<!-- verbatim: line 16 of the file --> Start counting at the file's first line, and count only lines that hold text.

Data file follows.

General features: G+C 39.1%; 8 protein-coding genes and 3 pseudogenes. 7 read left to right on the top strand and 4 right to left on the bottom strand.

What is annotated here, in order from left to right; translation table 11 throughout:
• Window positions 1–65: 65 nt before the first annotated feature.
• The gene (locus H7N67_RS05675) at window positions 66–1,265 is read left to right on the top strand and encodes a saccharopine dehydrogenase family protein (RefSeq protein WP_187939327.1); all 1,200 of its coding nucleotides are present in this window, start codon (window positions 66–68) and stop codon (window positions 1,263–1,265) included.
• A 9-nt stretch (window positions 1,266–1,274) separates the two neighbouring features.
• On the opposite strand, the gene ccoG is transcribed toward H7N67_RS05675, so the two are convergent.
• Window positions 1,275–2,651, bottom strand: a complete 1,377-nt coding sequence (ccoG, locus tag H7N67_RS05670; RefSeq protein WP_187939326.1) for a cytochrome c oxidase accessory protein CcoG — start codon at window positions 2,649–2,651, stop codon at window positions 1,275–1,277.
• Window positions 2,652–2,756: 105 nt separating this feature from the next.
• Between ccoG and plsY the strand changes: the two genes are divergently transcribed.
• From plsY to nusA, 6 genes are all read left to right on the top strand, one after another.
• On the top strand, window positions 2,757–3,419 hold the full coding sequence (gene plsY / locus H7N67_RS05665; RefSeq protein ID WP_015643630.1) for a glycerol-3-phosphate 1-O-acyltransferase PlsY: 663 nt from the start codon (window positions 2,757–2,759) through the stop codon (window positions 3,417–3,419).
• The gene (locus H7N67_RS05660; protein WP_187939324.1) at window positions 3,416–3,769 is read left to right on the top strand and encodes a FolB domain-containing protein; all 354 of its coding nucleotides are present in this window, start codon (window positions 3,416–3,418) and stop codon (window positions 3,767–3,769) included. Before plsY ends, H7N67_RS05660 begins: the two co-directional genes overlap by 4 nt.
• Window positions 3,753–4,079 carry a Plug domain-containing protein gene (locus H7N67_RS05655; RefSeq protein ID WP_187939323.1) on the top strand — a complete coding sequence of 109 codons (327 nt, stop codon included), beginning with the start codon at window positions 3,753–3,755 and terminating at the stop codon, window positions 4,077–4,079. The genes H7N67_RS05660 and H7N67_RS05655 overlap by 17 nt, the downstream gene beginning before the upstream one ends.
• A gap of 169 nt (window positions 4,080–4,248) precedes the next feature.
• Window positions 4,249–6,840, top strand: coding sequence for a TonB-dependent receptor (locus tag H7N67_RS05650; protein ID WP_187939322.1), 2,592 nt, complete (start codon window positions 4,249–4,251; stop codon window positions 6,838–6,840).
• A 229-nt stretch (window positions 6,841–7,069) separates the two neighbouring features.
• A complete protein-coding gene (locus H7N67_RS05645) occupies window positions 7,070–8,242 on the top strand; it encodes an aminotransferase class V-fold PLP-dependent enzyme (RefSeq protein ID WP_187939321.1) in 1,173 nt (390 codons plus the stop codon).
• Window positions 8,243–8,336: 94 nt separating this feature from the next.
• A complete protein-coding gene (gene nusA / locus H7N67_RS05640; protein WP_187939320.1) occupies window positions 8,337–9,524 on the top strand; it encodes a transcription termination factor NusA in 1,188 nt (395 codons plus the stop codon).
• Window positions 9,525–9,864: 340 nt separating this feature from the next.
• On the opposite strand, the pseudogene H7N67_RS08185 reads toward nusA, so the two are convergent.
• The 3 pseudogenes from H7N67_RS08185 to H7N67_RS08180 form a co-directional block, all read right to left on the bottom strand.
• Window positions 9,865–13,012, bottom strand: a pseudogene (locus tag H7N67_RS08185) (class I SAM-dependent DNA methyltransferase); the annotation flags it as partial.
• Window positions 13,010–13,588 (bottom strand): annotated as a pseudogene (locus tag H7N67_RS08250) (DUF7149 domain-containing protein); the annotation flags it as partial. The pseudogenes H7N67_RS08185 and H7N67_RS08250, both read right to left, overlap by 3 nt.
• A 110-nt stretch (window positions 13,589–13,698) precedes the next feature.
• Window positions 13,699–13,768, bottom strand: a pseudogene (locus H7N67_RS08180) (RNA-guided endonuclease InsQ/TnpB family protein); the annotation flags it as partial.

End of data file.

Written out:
• A 229-nt stretch (window positions 6,841–7,069) separates the two neighbouring features.